Few of us can afford to hang a masterpiece on our wall, but with a Meural Canvas and an annual subscription fee, many of us can rotate through a library of 30,000 images of fine art.
Netgear acquired Meural in August, 2018, following an earlier strategic investment, and the company is showing off its third-generation digital smart frame at CES. It’s available in your choice of four modular frames (black, white, light wood, and dark wood) and in two sizes: the 27-inch original and a new 21.5-inch model.
The smaller frame can be placed on an optional easel. Netgear says both frames are based on customized IPS panels specifically designed for the display of art and photography. An algorithm controls how the artwork is displayed, automatically handling gamma correction, color correction, and backlight level.
The frames ship with a selection of 100 pieces of art pre-loaded. You can choose from image collections curated by National Geographic, Norman Rockwell and the Saturday Evening Post, The Little Prince, and other sources. Netgear told me in a pre-CES briefing that one subscription covers two frames, but the company has not yet released pricing information for either the frames or the subscription. If you want more than two frames, you’ll need an additional subscription for each two.
Netgear’s contribution to the new product comes primarily from a new wireless chipset: a dual-band 802.11ac (Wi-Fi 5) model. Adding the frame to your home Wi-Fi network is a simple matter of scanning a QR code. Because the frames require electrical power to operate, however, an even better solution might be to take advantage of the on-board power-over-ethernet (POE+) adapter and run a single cable to it for both data and power. The frame also has side-mounted USB and SD card slots.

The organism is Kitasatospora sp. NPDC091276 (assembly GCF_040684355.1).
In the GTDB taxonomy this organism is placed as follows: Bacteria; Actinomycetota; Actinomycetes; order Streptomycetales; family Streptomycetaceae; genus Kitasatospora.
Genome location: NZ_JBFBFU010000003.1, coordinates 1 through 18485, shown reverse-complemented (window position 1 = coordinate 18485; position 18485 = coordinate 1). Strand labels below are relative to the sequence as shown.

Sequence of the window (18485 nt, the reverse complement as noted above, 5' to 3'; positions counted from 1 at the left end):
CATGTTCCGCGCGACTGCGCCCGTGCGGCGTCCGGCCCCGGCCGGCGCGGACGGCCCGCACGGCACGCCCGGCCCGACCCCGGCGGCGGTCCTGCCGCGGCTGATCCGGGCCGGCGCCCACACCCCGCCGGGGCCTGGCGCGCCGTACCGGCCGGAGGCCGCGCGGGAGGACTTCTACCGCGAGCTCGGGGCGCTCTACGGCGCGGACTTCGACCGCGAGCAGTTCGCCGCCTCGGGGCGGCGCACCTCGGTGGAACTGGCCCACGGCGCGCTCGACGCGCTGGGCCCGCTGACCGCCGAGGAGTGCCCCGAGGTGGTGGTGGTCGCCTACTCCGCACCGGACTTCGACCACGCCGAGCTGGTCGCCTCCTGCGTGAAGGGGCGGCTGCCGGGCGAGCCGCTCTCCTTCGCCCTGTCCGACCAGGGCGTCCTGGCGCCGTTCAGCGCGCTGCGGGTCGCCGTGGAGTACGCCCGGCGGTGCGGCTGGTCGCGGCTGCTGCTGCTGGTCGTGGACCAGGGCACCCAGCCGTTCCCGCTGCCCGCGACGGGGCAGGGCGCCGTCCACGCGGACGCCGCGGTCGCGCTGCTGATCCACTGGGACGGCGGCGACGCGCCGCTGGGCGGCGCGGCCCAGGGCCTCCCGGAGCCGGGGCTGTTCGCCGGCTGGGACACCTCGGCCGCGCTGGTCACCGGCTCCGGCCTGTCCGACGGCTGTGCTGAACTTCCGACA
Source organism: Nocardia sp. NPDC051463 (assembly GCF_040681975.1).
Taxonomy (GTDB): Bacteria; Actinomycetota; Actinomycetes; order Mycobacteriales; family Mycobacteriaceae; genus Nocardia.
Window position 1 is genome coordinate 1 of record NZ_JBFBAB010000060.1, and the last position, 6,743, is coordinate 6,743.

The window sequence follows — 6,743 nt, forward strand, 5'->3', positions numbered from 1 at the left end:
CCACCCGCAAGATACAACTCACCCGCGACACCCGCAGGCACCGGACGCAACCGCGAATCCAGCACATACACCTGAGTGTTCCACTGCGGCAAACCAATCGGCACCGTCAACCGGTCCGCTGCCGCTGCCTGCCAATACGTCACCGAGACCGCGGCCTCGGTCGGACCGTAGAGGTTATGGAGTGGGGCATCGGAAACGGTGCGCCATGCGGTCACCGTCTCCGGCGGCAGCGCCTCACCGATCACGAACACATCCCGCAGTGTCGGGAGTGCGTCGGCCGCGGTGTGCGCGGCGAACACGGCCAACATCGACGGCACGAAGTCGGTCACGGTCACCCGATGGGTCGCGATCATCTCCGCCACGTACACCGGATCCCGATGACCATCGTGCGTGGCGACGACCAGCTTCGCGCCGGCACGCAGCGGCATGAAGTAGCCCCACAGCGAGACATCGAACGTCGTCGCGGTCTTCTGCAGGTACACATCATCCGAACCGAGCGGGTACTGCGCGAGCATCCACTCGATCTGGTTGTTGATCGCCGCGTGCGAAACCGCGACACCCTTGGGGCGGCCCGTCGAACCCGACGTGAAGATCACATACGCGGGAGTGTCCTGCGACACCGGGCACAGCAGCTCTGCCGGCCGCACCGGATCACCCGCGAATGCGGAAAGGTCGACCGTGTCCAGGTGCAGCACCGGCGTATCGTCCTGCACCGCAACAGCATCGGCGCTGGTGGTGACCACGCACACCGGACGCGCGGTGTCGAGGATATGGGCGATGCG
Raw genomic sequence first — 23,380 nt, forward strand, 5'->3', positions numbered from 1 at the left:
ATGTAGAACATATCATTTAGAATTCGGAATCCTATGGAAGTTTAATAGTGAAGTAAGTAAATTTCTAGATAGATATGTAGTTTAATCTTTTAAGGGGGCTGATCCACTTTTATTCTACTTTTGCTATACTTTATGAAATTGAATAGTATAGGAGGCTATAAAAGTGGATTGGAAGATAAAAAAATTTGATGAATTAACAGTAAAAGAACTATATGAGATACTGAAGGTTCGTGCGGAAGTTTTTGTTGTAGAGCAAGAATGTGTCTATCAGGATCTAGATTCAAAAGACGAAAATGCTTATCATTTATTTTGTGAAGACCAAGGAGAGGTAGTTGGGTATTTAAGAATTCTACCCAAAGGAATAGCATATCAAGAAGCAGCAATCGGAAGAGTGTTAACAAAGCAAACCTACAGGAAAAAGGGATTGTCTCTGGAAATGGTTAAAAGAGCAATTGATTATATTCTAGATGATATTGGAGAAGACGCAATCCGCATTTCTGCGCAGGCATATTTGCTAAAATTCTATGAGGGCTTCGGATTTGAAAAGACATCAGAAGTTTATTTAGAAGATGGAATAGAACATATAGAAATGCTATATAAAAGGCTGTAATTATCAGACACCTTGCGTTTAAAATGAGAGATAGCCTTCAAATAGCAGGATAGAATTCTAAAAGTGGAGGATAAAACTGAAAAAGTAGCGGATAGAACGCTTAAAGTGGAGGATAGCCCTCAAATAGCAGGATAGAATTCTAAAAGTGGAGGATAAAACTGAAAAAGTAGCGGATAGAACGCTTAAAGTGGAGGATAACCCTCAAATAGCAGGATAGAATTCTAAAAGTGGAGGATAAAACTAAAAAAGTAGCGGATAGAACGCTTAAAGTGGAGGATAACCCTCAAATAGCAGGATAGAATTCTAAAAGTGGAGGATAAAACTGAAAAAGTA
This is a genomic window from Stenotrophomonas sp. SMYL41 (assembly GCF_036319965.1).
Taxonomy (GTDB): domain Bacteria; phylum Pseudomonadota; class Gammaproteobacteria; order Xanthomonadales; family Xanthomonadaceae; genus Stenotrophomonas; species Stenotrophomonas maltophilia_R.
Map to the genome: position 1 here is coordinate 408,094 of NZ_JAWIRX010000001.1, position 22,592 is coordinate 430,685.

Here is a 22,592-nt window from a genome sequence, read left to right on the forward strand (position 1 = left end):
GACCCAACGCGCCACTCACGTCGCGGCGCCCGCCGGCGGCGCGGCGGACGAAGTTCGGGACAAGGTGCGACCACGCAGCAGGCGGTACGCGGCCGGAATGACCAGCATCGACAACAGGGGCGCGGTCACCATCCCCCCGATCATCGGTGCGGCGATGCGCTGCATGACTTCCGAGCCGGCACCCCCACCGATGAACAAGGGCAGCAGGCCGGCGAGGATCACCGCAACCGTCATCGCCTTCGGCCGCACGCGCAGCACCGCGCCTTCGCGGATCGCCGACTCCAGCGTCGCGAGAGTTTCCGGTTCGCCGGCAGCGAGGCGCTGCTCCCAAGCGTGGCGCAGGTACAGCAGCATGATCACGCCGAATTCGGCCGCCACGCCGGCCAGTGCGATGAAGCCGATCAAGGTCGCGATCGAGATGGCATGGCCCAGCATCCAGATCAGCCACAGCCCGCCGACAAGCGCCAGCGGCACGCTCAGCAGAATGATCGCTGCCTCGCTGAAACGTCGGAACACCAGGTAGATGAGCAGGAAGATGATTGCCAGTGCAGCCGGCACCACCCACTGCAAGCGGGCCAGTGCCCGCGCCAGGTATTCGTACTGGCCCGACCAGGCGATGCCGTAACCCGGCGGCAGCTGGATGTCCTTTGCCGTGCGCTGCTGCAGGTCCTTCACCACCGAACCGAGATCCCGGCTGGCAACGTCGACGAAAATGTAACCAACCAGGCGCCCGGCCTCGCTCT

The Gen 3 frames are equipped with a 1.8GHz quad-core CPU, 2GB of DDR3 memory, and 8GB of storage capacity. One sensor detects whether the frame is in portrait or landscape mode and automatically adjusts the display’s orientation. A second one measures ambient light and automatically adjusts the brightness, while a third recognizes gestures, so you can change the art displayed in the frame with a swipe of your hand.
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Michael is TechHive's lead editor, with 30+ years of experience covering the tech industry, focusing on the smart home, home audio, and home theater. He built his own smart home in 2007 and used it as a real-world test lab for product reviews. Following a relocation to the Pacific Northwest, he is now converting his new home, an 1890 Victorian bungalow, into a modern smart home.